Builder confidence jumped 6 pts in September to 65 which matches the best level since October 2005 (this, as other diffusion indexes do, measures the direction of change, not the degree as obviously activity today is not what it was in 2005). Present conditions also rose 6 pts to 71 and the Future outlook also printed 71, up 5 pts from August. Prospective Buyers Traffic was higher by 4 pts at 48 but still has not gotten above 50 in this recovery. The NAHB said “As household incomes rise, builders in many markets across the nation are reporting they are seeing more serious buyers…With the inventory of new and existing homes remaining tight, builders are confident that if they can build more homes they can sell them.” Here was the key caveat, “Though solid job creation and low interest rates are also fueling demand, builders continue to be hampered by supply side constraints that include shortages of labor and lots.”
Bottom line, with home building well below the long term average with an even higher population, there is much catch up to be made. Today’s data certainly acknowledges that with inventories low but the key link in order to sustain this continues to be the behavior of that first time household. Will they continue to prefer renting (50 yr low in the homeownership rate) for whatever reason (financial or something else) and/or will they continue to be put off from persistent annual 5-6% price increases. The area of the market that is most in need of new homes are those priced below $250k to better compete against renting but margin issues (high costs of lots, labor and permitting) are the greatest there. The ITB is deservingly rallying by 2% on the news after weakness seen over the two prior weeks on higher interest rate worries.
In case you didn’t see, on Friday at 4pm the Treasury International Capital flow data for July was released and it continues to be a big focus of mine. For a 4th straight month foreigners were net sellers of US notes and bonds. They sold a net $13.1b in July which brings the year to date level of selling to $156b which compares to net selling of $20b in 2015, net buying of $165b in 2014, $41b in 2013 and $400b in both 2011 and 2012. This level of selling is unprecedented going back to when data collection started on this in 1977. The recent selling has been from foreign central banks while foreign private buying has been positive. Our largest holder, China, was a net seller of $21b of notes and bonds after selling $28b worth in June. They of course are slowly bleeding reserves. Japan, our 2nd largest holder was a net buyer of $3.6b after selling $13.2b in June.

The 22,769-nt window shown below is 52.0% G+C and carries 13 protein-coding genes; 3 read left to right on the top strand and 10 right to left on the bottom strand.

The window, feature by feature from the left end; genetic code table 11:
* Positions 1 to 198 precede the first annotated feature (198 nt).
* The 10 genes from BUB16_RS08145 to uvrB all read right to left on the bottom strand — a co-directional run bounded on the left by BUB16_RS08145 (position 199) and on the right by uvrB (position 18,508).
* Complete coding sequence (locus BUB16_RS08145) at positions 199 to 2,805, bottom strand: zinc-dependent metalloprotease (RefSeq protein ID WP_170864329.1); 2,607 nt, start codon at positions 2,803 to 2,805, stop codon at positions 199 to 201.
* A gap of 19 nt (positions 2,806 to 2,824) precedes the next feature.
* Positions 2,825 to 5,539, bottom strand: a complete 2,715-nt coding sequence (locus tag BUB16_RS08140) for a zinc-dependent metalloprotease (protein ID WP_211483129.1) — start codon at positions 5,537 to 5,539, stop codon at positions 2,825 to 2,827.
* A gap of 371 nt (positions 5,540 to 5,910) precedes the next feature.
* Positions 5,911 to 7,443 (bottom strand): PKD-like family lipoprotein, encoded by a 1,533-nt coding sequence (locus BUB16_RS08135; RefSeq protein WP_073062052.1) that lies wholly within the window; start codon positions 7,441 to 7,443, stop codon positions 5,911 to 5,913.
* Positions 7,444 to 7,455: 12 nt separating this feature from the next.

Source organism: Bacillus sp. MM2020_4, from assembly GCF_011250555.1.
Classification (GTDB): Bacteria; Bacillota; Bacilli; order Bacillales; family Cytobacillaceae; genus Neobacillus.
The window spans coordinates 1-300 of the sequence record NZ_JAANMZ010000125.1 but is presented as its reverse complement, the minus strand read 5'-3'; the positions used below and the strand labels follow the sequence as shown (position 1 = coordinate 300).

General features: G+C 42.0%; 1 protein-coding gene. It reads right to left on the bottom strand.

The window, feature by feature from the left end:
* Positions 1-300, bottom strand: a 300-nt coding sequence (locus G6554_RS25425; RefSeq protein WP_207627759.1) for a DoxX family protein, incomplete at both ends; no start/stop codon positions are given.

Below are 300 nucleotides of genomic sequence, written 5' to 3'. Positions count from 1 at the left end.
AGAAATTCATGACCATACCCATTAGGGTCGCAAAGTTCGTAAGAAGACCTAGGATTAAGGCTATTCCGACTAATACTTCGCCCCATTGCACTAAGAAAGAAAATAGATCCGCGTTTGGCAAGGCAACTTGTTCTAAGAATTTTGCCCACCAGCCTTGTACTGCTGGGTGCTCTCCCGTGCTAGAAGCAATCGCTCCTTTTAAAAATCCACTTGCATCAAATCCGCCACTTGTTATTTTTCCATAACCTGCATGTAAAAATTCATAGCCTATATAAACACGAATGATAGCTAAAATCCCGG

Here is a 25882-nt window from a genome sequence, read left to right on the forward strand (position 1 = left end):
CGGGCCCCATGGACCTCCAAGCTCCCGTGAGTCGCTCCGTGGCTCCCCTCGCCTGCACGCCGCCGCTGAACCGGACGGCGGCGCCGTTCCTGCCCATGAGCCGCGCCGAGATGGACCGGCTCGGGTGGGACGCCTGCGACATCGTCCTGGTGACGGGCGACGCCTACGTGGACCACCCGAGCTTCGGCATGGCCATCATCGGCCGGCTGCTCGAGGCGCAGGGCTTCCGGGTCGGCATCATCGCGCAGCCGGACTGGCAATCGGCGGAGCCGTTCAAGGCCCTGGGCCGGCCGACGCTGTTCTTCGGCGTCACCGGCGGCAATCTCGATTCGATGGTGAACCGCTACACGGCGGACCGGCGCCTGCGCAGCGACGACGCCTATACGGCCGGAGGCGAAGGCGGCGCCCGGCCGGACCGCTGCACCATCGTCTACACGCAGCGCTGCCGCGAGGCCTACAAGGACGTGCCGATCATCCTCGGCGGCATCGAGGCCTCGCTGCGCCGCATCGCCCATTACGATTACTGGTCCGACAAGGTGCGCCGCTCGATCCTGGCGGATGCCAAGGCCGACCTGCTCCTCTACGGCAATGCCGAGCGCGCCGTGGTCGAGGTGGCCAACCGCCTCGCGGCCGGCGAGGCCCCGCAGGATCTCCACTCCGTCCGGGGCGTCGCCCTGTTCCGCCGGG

Bottom line, a major crutch for the US Treasury market over the past decade of foreign central bank reserve accumulation has gone away for now. As for foreign private buying of US Treasuries, the cost of hedging out dollar exposure vs the yen and euro in particular has completely offset any yield grab and thus we’ll see how much longer we see net private inflows into US notes and bonds. This overall reduction in flow comes at a fragile time for sovereign bonds globally as investors finally begin to realize the logistical limits of central bank policy and the potential for outright reversal from the BoJ. Add on expectations of some sort of fiscal juice from whoever our next President is (and deficits that follow even without it) and we most likely have reached a major inflection point in Treasuries, aka, we’ve seen the bottom in long term interest rates and the 35 yr bull market in bonds is mostly likely over. I know you’ve heard that before over the years from many (and probably laughed when you read it) but this call has the most amount of evidence behind it I believe.
Less than a month after Janet Yellen said the case for a rate hike has “strengthened” we look forward to hearing as to why she no longer thinks so. The recent economic data has been nothing but weak. On the other hand, one rate hike in 10 years is pathetic.
As the Fed should be a non event, the BoJ has center stage for not only its own yield curve but for everyone else’s that is tightly correlated. This may be one of those week’s that we look back on with significance if the BoJ confirms ‘no mas’ (or however you say it in Japanese) to the multi year central bank policy of crushing the yield curve. With Japan closed for a holiday overnight, most yields in Europe and in the US are little changed.
Reflecting the large jump in Chinese lending to households to buy property in August, home prices for both new and existing apartments rose both m/o/m and y/o/y. The home price gains in the large cities continue to be extraordinary and scary. Prices in Beijing rose 23.5% y/o/y, 31.2% in Shanghai and 37% in Shenzhen. The Shanghai property stock index was up .7% in response.